Recent work in the political sociology of emotions (Berezin, 2002; Holmes, 2004; Demertzis, 2013, 2020; Heaney, 2019; Heaney & Flam, 2013; Pens & Sauer, 2020; Pykett, Jupp and Smith, 2017) has begun to take the relationship between the nation-state and emotion more seriously. Indeed, this relationship has been thrown into sharp relief under Covid-19 where, far from the ‘decline’ narratives of recent decades, state power, and its intersections with nationalism, and emotion, have become perhaps the defining features of the current political conjuncture. The pandemic reasserts and makes visible the extent and reach of state power, and the fundamentals of what the state/citizen relation is founded upon: the sacrifice of liberty for the promise of protection. The crisis also simplifies the dominant emotional regimes operating within the nation-state, and shows how both the ‘left hand’ (caring, giving) and the ‘right hand’ (punishing, taking) of the state works on and through the emotions in a time of crisis. In this paper I wish to reflect on this ‘emotional state’ in action, and show how a more embodied conception of nationalism can help us to understand the emotional basis of state power and state legitimacy. This perspective aims to combine key insights from the sociology of emotions, cognitive sociology, and the sociology of embodiment, whilst also accounting for the key role of the (emotional) state in the attempt to (de)legitimize specific versions of (embodied) nationalism and (emotional) citizenship within the polity. The case of Ireland and the Irish State’s response to the Covid-19 pandemic will be used to illuminate key points.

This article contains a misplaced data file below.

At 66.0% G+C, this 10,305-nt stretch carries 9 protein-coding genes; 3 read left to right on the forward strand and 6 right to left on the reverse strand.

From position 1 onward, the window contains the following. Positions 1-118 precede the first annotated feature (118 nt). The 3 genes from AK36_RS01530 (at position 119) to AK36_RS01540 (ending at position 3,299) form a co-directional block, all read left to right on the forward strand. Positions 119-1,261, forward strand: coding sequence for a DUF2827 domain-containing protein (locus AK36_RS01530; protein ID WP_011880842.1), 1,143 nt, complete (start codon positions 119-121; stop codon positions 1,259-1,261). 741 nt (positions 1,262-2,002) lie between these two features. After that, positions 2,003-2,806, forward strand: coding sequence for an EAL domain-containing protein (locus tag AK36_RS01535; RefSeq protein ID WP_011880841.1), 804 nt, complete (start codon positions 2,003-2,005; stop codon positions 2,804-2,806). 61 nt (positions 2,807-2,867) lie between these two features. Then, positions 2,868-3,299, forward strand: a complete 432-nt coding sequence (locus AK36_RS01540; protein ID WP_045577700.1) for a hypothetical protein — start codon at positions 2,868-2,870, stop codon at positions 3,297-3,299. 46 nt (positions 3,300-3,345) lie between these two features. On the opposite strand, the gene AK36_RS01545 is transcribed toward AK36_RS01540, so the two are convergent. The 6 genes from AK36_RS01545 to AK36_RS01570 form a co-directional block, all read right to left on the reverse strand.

|Publication status||Published - 07 May 2021|
|Event||Sociological Association of Ireland Annual Conference 2021 - Institute of Technology Sligo, Sligo, Ireland|
Duration: 07 May 2021 → …
|Conference||Sociological Association of Ireland Annual Conference 2021|
|Period||07/05/2021 → …|